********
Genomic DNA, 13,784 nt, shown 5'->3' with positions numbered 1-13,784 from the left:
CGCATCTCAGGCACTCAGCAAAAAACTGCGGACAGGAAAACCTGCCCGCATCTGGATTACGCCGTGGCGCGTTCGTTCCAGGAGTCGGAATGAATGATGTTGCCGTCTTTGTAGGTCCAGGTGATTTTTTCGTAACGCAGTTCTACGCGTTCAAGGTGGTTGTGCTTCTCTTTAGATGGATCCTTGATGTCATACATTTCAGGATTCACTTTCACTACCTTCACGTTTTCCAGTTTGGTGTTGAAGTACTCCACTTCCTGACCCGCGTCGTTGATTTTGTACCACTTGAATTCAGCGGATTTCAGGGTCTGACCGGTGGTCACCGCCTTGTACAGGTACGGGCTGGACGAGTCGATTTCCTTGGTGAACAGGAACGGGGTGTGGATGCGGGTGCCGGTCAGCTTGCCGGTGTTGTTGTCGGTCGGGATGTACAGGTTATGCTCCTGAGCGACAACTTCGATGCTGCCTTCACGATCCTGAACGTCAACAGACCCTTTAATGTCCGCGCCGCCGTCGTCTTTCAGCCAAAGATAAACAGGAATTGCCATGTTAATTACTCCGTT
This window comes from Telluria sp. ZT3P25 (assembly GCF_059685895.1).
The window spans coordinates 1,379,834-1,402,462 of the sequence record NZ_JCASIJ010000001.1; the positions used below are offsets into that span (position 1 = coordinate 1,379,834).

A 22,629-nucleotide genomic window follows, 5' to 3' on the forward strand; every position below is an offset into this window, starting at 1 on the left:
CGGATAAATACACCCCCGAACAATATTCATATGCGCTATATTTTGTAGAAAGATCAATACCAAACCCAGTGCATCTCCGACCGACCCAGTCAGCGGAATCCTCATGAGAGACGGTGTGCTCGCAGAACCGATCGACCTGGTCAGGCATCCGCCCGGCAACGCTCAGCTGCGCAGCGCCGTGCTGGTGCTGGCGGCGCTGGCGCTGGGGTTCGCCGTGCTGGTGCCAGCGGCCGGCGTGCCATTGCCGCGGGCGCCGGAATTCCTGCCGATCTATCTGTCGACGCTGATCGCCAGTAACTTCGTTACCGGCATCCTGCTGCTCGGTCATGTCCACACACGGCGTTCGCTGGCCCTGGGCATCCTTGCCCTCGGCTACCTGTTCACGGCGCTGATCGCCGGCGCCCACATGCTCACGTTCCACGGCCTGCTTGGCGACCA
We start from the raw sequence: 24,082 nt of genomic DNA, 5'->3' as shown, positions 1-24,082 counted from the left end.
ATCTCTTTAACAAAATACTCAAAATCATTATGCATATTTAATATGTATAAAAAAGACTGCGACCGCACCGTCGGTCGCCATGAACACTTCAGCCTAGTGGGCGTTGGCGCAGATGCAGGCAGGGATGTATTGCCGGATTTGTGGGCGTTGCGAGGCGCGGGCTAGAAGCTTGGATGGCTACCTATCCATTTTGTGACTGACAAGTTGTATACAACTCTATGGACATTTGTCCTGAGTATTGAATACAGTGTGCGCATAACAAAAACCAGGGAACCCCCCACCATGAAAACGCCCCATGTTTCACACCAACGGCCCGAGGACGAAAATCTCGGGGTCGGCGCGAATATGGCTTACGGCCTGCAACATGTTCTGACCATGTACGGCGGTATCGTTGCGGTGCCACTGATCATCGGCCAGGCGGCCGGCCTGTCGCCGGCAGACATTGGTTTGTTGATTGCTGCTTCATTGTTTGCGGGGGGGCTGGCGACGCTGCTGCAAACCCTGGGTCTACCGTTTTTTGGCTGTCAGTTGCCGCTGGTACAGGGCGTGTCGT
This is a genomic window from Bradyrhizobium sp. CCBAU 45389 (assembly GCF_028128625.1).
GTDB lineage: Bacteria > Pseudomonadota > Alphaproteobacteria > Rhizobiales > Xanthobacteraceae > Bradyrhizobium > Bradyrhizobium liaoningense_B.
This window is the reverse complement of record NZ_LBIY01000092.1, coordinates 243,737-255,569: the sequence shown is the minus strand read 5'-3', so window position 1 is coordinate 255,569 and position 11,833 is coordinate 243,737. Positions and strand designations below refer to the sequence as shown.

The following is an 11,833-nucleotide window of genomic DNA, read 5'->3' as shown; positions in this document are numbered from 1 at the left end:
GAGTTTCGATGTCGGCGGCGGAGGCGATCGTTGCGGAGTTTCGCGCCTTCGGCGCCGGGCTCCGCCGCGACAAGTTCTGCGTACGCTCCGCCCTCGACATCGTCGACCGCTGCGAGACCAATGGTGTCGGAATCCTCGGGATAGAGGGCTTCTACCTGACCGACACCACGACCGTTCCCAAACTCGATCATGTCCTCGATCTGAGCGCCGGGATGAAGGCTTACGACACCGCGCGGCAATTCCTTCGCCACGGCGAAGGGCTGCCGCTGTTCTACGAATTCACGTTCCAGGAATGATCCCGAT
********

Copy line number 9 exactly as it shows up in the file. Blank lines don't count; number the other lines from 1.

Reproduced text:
This is a genomic window from Bradyrhizobium sp. CCBAU 45389 (assembly GCF_028128625.1).